Protection: Voice-over-IP

This section, to me, wavers somewhere between "optional" and "critical" depending on your situation. If you are a freelancer, if you're still dating around, if you work in a high-profile or sensitive position, if you're job hunting, or any other similar situation, this section is critical for you. I would define a "similar situation" as any situation where you hand your phone number out frequently to strangers or you have an increased need for privacy (such as the "high profile position" caveat). If you don't feel you fall into this category, consider this section "not mandatory but highly recommended."

Voice-over-IP is the technology allowing phone calls to be sent over the internet rather than phone protocols. The capability has been around for decades and has actually been extremely common in the commercial world as an efficient way to manage multiple phone numbers in office environments. The technology has recently started to become popular with cell phones as a way to circumvent needing to "use minutes," and even more recently has become popular for its privacy implications.

Why SIM is Bad

Regular SIM phone numbers are tied to individuals. In some parts of the world, an indentification is needed. Here in America, the most common way it gets tied to a person is by setting up a phone plan in your real name, often accompanied by a credit check so you can buy an expensive smartphone on a payment plan. Once that happens, the phone number issued by your cell provider basically becomes a type of social security number, and there are numerous websites where I can type in your phone number and get varying degrees of information about the owner of that number. Usually at a bare minimum I can get the provider and general location of the the owner (often accurate to within the city). Sometimes I can get a full address, a full name, roommates, historical information, and more.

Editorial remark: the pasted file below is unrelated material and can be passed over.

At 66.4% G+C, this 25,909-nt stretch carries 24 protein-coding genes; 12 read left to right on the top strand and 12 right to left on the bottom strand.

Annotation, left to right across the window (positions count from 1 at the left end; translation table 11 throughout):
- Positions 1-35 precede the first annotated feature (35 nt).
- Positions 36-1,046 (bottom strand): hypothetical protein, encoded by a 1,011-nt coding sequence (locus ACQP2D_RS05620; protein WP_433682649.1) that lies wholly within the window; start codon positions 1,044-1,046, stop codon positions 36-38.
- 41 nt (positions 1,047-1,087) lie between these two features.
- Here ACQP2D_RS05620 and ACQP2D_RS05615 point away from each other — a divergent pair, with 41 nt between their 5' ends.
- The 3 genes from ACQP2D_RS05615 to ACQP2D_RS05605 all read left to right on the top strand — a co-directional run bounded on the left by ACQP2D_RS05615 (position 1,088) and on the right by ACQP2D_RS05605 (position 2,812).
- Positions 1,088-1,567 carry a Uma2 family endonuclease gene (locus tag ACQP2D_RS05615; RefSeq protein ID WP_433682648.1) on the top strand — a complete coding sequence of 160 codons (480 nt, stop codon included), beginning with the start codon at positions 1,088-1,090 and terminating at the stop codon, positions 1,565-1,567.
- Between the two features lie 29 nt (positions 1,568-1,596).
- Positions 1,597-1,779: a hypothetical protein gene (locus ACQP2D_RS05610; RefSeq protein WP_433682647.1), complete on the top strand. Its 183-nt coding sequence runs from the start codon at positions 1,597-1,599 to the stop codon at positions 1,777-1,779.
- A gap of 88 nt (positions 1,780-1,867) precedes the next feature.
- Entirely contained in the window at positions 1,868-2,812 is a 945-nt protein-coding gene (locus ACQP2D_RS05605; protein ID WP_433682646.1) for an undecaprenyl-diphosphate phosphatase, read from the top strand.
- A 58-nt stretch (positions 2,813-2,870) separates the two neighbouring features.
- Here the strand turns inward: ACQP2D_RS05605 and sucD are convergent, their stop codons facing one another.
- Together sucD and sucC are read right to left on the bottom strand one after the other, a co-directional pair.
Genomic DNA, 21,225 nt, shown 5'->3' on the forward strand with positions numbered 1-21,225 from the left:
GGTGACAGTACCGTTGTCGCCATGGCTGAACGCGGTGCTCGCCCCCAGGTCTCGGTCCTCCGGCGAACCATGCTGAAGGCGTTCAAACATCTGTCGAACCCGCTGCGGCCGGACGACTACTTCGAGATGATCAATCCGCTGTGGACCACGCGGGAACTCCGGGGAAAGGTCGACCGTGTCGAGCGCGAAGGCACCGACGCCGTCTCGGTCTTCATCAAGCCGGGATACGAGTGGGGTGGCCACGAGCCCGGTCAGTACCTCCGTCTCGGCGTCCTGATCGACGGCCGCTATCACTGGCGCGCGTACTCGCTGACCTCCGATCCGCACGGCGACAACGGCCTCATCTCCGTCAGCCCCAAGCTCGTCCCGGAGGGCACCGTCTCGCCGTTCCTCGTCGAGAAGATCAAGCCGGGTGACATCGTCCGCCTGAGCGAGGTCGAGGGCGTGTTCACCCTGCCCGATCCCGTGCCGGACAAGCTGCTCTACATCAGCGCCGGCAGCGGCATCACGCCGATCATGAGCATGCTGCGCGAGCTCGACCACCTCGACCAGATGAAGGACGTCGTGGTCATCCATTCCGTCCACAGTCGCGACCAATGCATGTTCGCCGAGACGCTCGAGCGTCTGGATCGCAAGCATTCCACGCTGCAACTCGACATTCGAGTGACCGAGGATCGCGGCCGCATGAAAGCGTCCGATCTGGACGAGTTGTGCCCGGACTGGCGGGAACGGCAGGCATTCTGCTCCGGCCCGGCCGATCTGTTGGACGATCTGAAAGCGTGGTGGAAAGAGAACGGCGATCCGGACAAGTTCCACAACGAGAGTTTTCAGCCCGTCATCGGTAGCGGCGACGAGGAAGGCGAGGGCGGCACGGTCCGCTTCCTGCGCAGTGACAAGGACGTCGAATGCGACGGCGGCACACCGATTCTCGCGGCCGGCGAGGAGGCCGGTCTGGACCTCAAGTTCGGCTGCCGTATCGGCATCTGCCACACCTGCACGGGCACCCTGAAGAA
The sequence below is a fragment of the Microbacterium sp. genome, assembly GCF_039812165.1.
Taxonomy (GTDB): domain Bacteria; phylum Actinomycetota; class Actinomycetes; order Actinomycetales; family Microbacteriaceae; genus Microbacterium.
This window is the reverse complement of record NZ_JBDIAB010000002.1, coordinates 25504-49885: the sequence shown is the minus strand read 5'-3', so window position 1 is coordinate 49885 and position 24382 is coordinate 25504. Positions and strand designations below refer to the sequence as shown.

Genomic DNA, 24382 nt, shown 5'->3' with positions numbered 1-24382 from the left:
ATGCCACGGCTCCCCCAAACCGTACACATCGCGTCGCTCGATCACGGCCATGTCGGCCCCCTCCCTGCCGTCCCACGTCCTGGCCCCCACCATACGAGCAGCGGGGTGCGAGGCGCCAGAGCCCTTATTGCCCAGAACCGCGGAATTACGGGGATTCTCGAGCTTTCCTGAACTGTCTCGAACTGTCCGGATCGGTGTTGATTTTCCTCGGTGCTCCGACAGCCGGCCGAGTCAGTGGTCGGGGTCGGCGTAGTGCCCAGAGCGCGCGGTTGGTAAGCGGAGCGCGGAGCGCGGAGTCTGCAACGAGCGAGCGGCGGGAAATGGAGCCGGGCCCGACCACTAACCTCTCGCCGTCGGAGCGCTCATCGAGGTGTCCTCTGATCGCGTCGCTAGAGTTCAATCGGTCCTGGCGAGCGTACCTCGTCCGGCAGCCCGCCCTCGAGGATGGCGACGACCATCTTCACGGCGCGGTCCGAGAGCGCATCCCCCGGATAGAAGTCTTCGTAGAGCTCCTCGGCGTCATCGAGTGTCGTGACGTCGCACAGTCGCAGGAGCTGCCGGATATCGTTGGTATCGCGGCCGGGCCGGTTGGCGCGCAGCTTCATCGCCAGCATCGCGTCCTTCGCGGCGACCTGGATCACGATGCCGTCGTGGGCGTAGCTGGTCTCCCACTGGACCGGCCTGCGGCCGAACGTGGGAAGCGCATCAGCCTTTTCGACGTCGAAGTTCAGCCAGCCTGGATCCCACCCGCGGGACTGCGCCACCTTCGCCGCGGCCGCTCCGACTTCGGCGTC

Voice-over-IP numbers are significantly less regulated and therefore give away immensely less information. Often with a VoIP number I'm lucky if I can find the registrar who assigned the number, much less a name or location associated with it. So by using a VoIP number instead of your real number, you dramatically reduce risk to yourself.

Advantages of VoIP

Using VoIP is a great way to compartmentalize your life. For example, using a VoIP number exclusively for dating is a great way to protect against potential stalkers. Rarely will a manipulative or dangerous person reveal this on the first date. You may not start seeing red flags for quite some time. As such, a VoIP number is handy here. The person won't be able to research the number and find any information about you, and once you start to see the red flags you can cut off the number and lose them before you put yourself in danger.